If you followed our summer gardening tips, growing your garden into the fall and preparing for the next planting season can be a breeze. Since the weather is still relatively warm and the first frost is in the distant future, fall gardens thrive in Arizona. This is also a great time to prepare your garden for winter fruits and vegetables. Here is some advice and guidance on advancing your fall garden to get the most out of your hard work:


Before planting, you’ll want to take steps to make sure your next harvest can thrive and your current plants can continue to produce. Weeding is important -- this is the time to check underneath leaves and in hidden spots of the garden. Make sure even the tiniest weeds are removed. Removing anything spent or dead will help the current and new vegetables flourish. We know it's hard to part with some plants, but if they haven't bounced back or are struggling, it might be time to pull them so other plants can survive in a healthier environment.


The next step is to replenish the existing beds with compost, new soil, and organic fertilizers. Your summer garden probably absorbed most of the important nutrients and will need more to thrive through the weather change. You will also want to loosen the soil, as weathering is sure to have compacted it. Loosening the soil will ensure your plants have more access to oxygen and other needed elements. Be gentle and careful as to not uproot the existing plants. If some of your beds are empty, rake and mix the soil completely to get it ready for the next plants. 


Fall is a time when many of your summer vegetables will still grow. Tomatoes, lettuce, onions and carrots can last throughout the fall, so make sure to pay extra attention to the replenishing step for these plants. When it comes to planting new items, remember that Arizona is home to a wonderful fall garden climate. Planting in late August and early September will highlight recommended fall vegetables. Items like broccoli, cauliflower and cabbage can be planted at this time and will grow through the winter. Make sure to get these into the ground as soon as possible. You can put them in the beds with your existing summer garden, as they draw different nutrients from the soil and will flourish in those replenished summer beds.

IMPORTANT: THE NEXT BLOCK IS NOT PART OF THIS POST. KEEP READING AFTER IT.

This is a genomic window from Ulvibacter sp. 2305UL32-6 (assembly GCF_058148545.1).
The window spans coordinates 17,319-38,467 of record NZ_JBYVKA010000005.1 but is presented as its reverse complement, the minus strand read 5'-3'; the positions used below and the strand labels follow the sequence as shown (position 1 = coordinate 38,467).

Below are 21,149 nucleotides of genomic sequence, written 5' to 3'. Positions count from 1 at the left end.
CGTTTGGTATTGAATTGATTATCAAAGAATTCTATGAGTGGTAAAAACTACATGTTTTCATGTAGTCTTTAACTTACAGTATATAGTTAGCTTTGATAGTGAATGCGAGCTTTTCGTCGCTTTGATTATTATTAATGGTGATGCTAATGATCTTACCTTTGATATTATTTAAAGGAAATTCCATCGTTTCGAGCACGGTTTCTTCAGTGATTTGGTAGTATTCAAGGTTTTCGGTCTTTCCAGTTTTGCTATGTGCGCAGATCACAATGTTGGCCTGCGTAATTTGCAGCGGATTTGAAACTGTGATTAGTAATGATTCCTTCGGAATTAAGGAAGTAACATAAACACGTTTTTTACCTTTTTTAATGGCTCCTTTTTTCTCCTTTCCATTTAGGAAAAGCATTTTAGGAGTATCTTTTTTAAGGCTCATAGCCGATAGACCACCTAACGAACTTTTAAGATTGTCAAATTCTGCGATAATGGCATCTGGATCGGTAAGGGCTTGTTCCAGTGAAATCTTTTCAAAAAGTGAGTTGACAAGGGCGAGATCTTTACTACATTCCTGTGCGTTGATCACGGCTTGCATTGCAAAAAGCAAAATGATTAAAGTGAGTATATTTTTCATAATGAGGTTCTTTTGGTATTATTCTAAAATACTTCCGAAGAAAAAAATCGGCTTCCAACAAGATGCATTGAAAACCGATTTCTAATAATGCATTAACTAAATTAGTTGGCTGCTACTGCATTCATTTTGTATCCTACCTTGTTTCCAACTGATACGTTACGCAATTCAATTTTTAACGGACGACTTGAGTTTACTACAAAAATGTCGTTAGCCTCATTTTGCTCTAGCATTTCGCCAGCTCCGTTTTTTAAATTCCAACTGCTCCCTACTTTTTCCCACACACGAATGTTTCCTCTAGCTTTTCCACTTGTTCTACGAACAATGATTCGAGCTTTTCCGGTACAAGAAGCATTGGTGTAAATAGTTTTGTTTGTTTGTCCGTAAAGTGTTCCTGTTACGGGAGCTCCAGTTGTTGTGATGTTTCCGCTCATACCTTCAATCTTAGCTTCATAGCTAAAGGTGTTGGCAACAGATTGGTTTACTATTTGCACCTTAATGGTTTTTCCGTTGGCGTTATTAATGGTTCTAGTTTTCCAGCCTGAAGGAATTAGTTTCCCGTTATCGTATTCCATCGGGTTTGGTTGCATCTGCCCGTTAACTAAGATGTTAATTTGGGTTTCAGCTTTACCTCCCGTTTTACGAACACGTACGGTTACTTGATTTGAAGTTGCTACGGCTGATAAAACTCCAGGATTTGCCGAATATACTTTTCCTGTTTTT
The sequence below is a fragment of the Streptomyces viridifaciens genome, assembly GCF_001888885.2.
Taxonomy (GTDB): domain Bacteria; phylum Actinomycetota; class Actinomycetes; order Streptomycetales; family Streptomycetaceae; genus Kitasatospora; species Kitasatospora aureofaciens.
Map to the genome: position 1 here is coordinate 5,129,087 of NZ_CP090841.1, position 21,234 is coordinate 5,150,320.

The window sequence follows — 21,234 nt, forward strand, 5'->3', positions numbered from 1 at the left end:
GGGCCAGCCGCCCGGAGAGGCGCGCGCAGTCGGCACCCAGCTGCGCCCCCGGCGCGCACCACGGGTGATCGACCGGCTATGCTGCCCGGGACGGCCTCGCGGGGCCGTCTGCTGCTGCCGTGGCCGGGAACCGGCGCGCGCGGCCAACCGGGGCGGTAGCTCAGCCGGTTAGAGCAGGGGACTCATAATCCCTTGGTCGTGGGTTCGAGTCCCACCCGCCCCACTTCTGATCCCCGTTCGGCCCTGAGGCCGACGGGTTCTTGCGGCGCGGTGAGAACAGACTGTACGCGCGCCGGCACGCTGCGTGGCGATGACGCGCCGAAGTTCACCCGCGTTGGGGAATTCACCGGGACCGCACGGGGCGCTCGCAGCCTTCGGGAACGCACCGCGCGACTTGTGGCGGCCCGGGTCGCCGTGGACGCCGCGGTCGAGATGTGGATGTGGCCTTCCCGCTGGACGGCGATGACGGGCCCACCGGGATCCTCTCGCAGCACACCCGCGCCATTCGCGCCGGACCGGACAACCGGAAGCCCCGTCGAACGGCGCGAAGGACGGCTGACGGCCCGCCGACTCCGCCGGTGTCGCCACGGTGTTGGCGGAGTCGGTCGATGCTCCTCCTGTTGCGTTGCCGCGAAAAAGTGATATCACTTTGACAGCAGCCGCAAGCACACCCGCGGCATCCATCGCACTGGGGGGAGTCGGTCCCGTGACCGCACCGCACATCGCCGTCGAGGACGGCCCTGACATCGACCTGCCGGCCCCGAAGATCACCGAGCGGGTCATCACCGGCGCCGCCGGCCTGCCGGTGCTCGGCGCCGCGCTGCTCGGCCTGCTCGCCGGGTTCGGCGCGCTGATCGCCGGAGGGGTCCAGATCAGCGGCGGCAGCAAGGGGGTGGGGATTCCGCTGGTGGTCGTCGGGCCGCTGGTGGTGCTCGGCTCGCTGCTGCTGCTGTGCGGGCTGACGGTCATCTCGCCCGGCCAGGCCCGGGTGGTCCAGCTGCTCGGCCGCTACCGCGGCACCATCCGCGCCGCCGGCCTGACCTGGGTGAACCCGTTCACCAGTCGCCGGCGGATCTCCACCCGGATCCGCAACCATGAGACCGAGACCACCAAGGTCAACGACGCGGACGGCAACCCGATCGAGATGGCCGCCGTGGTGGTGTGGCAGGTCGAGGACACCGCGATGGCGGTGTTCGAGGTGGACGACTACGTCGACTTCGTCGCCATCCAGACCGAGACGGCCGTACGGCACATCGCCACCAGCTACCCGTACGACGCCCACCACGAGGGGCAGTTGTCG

Winter vegetable gardens do well here, and there are easy ways to ensure you are prepared for this next season early on. Ramping up your compost during this time is important and will give your winter garden that extra boost to stay healthy through the frost. One thing to remember: Don’t compost your pepper and tomato plants, as they have components that stunt many winter crops. If you are planning on creating an anti-frost structure (similar to shading), it is good to do it now so roots are not interrupted while your plants are seeding. Stay tuned for our winter garden edition and get an early start on prepping with these tips! 

By taking advantage of Arizona’s wonderful climate, you can add many delicious fruits and vegetables to your plate harvested right from your own garden. Clean up, replenish, replant and prepare your home garden to get the most out of the time and money spent! With these simple and easy-to-follow steps, your garden can produce all year long. Don’t forget to look for seeds at your local farmers market and double your garden bounty with Double Up Food Bucks